Total Reviews: 20
Another Oliver Cresp work that leaves me disappointed. Jungle pour homme by Kenzo is another creation as is Armand Bosi Homme. All share the same thin, pale, construction that leaves you straining to detect anything and wanting more. This is the worst of the three - barely there - homeopathic perfumery. Either Oliver has a bloodhound's sense of smell, or he is too reticent and apologetic. What little I can pick up is generally okay, especially early on when there is some gin-fizziness. A pale touch of anise is also nice, but a boring woody amber base smells generic, not unlike pure iso E (think Escentric Molecules 01). A yawn.
The first ten minutes of Juniper Sling are heavenly. Excellent juniper note with a touch of citrus and cinnamon. After the opening it dries down to a barely perceptible candy like amber and was gone within 2 hours. Opening was nice and then it's forgettable.
In the opening I get quite a bit of juniper, with orange and hints of cardamom and cinnamon added. A touch of gentle spiciness in the drydown leads to a rather generic ambery base, the weakest phase in the development of this scent.
Apart from the rather pleasant opening blast there is on my skin a feeling of a certain thinness and mediocrity; it does not convince very much overall. The sillage is moderate and the projection acceptable, with six hours of longevity on me. 2.5/5.
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A limp little woody thing. The juniper is there, but hardly. Very soft projection but good longevity as a skin scent. Although disappointing, it's not worth crying over: Pell Wall's Gin and Lime is a much more convincing and robust recreation of a gin-based cocktail.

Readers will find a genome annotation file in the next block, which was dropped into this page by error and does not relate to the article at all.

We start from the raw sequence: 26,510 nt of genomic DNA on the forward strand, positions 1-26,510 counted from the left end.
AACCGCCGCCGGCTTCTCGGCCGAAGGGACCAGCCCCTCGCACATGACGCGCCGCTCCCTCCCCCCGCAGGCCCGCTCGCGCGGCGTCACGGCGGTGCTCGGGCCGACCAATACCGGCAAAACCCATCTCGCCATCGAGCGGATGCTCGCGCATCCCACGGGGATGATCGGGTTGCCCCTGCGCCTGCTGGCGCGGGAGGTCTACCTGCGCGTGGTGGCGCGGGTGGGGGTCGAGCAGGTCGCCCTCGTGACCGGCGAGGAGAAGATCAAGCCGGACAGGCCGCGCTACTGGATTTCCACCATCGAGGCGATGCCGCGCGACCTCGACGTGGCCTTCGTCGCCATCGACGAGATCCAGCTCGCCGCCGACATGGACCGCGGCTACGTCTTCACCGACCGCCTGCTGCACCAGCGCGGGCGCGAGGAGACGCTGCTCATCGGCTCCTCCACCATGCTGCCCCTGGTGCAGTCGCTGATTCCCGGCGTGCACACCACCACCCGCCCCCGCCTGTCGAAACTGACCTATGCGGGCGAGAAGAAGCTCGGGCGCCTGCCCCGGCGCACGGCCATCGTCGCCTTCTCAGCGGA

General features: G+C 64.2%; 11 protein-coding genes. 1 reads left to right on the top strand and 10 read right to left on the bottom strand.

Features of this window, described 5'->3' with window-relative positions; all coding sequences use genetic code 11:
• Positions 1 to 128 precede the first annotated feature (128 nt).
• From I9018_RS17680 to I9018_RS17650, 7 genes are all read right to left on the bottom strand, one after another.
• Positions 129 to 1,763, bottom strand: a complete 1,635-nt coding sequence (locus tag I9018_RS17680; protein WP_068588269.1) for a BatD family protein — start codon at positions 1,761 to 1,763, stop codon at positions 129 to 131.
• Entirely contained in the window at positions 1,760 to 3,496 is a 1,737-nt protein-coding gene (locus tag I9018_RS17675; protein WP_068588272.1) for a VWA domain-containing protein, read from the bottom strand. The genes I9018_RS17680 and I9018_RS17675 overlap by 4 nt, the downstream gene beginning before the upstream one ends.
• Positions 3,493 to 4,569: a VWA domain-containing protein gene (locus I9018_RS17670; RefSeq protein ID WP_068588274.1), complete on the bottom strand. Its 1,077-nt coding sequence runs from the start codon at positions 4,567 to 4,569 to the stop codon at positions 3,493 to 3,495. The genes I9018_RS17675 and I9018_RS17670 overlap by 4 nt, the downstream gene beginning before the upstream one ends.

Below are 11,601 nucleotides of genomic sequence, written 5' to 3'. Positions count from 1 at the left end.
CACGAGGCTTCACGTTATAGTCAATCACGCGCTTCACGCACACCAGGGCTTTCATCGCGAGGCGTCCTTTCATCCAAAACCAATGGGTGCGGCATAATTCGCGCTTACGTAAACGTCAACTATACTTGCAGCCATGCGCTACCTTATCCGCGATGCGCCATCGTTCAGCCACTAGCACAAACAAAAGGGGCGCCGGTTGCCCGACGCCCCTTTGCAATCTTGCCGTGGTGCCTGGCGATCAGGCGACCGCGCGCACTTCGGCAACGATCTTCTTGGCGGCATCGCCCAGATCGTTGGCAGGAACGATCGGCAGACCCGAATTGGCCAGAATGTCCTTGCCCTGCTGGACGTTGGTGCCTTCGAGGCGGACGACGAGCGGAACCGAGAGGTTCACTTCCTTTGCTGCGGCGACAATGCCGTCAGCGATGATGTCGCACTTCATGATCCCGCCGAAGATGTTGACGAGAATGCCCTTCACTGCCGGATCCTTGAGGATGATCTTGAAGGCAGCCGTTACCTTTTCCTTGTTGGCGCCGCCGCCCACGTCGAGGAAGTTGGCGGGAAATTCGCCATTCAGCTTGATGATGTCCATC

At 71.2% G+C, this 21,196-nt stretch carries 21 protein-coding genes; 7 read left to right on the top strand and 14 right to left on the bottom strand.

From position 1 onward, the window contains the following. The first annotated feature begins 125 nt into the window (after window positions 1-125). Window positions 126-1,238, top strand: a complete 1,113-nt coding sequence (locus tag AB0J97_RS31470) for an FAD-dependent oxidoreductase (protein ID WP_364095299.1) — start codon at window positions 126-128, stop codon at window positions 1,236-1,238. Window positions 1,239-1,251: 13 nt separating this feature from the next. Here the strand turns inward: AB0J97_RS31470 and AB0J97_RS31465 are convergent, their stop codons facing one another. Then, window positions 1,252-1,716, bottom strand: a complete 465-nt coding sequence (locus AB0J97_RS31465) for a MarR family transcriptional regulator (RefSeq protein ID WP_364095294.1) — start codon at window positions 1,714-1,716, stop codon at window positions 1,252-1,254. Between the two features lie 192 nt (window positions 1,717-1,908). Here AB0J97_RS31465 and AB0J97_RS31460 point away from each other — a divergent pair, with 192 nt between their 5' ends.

It's not that there's anything wrong with Juniper Sling. What it does, I like. Despite the crowded notes list, I smell mostly clary sage, with a hint of pine from the juniper berry, a bit of salt to give the illusion of fizziness, and some iso e super smoke. It just sort of hangs around smelling unremarkably herbal and green, eventually ending up as a minimalist version of a chypre base, mostly galbanum and the lingering herbs.
But it's just kind of dull. It wears very thin (though it has plenty of lasting power) and, in my opinion, veers from "minimalist" into "dull". I think it could be argued that Juniper Sling was inspired by Terre d'Hermes, particularly its combination of iso e super and herbs, but while TdH is compelling in its weirdness, Sling keeps things safe, possibly to its detriment. Meh.
Juniper Sling opens with a woody accord comprising vetiver and cedar (Iso E), plus juniper berries, a subtle note of cloves, a dusty base of patchouli, amber and perhaps cocoa beans, with a light animalic/musky note which I can not distinguish clearly but however gives a "carnal" and dark allure to the composition – there may be leather too. A decent, unusual take on a classic chypre, more spicy and less flowery, also less animalic/leathery, but with the same camphor feel, at the same time with a masculine, austere barbershop breeze. As minutes pass it also emerges better a rooty-powdery-soapy side of orris roots, and also the leather note arises more prominently, on a balmy-earthy base. Overall I'd say it's a "not that bad" scent, a nice rooty-spicy-earthy composition with a couple of less-usual accords (juniper), but overall it's also a bit artificial and pale. In other words, a missed opportunity.
The London dry gin idea – juniper berries and citrus rind – appeals to me in its simplicity. My high hopes for the re-release of Lubin’s Gin Fizz collapsed when its juniper and citrus accord turned out to be tantalizingly ephemeral, and I’m sad to report that Penhaligon’s entry in the gin-and-tonic style suffers the same liability. I get five minutes of astringent juniper berry and citrus refreshment, then nothing but a very pale, clean soapy musk skin scent. The only juniper berry scent I recall having any lasting power is Creed’s Baie de Genièvre, but the Creed is a much darker, heaveier composition than Gin Fizz or Juniper Sling, and manages to endure on the skin by substituting a spicy vetiver base note for the effervescent citrus accord that lends the Lubin and Penhaligon’s their short-lived buoyancy.
I’m still waiting for my perfect Tanqueray No. 10 cologne…
I like this one's spring cool refreshing effect with the greatly adapted gin-fizz juniper note but the enjoying is quite short. Very, very short lived one to call even a fragrance. Would never buy but happily finish up if gifted.